30 January 2023 – Has the greed for scrap now broken out in Europe? How the EU steel lobbies are positioning themselves in the green shadow of the wind energy producers to whose demise they have contributed for years. Washington wants to appeal against the WTO panel decision on steel and aluminium tariffs. And Europe soon to bring up the rear in renewable energies? Hydrogen investments only at 0.1%? EC to impose new anti-dumping duties on stainless steel from Turkey.
U.S. Government to appeal WTO Panel Rulings
Already on Friday, U.S. Ambassador María Pagán announced in a statement that the United States will appeal against the rulings of the WTO DSB Panel on certain measures on steel and aluminium products (DS552).
No end in sight for Section 232
Washington has now also made it clear that lifting the Section 232 tariffs on certain steel and aluminium products is out of the question for the United States. And will refer this decision to the WTO Appellate Body.
Appellate Body blocked
However, the Appellate Body has been unable to act for some time due to the blockade by the United States. In her statement, Ambassador Pagán even refers to the urgently needed reorganisation of the Appellate Body, but when this could happen is not mentioned.
EU and U.S. clear the air
After the EU had already updated its Safeguard measure in 2023 on certain steel products, the U.S. Section 232 measure is now also likely to remain in place until further notice. At least until the EU and the US have agreed on a possible joint market protection measure for steel.
Greedy for scrap – now also critical raw material?
Since the general mobilisation in the propaganda department of the EUROFER, even the last EU parliamentarian should have realised that at least some of the European steel producers have become greedy for scrap. The media offensive under the green-washed cloak of environmental protection with regard to the new EU Waste Shipment Regulation has hardly escaped the attention of anyone in the industry.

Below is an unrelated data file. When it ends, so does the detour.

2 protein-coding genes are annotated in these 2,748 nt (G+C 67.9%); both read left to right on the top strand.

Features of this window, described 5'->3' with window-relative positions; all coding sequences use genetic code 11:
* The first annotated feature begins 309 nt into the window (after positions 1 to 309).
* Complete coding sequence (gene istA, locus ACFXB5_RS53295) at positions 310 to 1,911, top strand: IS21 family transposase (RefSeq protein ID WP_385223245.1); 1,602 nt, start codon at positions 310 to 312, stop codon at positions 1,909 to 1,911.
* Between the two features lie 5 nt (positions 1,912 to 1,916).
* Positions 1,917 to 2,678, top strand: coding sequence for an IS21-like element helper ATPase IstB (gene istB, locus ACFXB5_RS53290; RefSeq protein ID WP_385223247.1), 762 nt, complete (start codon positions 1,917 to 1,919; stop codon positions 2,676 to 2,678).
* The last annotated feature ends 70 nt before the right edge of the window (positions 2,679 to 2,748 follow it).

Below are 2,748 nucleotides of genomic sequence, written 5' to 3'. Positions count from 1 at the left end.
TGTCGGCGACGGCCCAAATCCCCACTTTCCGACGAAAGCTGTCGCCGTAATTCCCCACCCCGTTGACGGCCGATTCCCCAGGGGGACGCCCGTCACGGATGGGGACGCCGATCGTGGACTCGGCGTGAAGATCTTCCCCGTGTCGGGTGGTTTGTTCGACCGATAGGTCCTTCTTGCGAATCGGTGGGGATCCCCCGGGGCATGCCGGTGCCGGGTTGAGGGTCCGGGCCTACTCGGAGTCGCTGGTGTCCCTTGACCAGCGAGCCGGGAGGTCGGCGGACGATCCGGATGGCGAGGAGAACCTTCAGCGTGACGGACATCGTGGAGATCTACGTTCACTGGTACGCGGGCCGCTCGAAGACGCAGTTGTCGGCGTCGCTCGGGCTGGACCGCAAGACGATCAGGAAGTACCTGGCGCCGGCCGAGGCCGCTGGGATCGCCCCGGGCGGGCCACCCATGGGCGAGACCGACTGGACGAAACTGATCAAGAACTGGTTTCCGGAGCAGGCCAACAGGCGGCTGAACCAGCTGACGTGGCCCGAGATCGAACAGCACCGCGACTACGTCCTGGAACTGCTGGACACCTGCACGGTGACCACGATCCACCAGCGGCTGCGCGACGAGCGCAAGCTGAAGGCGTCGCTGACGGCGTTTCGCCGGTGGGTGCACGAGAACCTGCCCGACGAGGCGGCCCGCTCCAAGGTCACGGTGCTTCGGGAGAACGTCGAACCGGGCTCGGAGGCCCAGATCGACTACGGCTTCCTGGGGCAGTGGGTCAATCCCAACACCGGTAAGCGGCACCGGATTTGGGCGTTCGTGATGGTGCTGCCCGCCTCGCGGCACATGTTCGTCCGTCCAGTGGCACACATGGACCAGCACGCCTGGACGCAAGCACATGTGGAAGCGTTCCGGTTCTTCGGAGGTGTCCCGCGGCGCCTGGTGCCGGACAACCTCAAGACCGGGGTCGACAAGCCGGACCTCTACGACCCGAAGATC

Scrap export ban not to EUROFER’s full satisfaction
However, after the goal of a complete scrap export ban could not be achieved by EUROFER, an ally was sought in WindEurope, the umbrella organisation of European wind turbine manufacturers and operators, which desperately needed some heavy verbal artillery and a strong ally in the EU’s neglected quest for green transformation. In recent years, the expansion in wind power had stalled.
Now scrap as Critical Raw Material?
Now EUROFER, together with WindEurope, wants to get scrap metal included in the EU Critical Raw Materials List. For a few days now, the media drumfire regarding this list has been increasing on the part of the two associations. Two partners who could hardly be more different are standing shoulder to shoulder here. After all, the expansion of wind energy in Europe has failed for years due to the lobbying of the industries whose help they are now so obviously happy to accept.
Internal power struggle between steel lobbies?
At the same time, there seems to be disagreement within the European steel producers and their associations about the direction of green steel production. At the end of last year, the powerful German Steel Federation, which is a member of EUROFER, presented its proposal for the framework conditions for the production of green steel. And in it, it made the assumption that the production of steel – not only for the BF/BOF route, but also for the EAF route – would continue to be based on a share of 80% raw materials and 20% scrap. Even if enough DRI/HBI could be procured at some point.
80% raw materials or 90% scrap?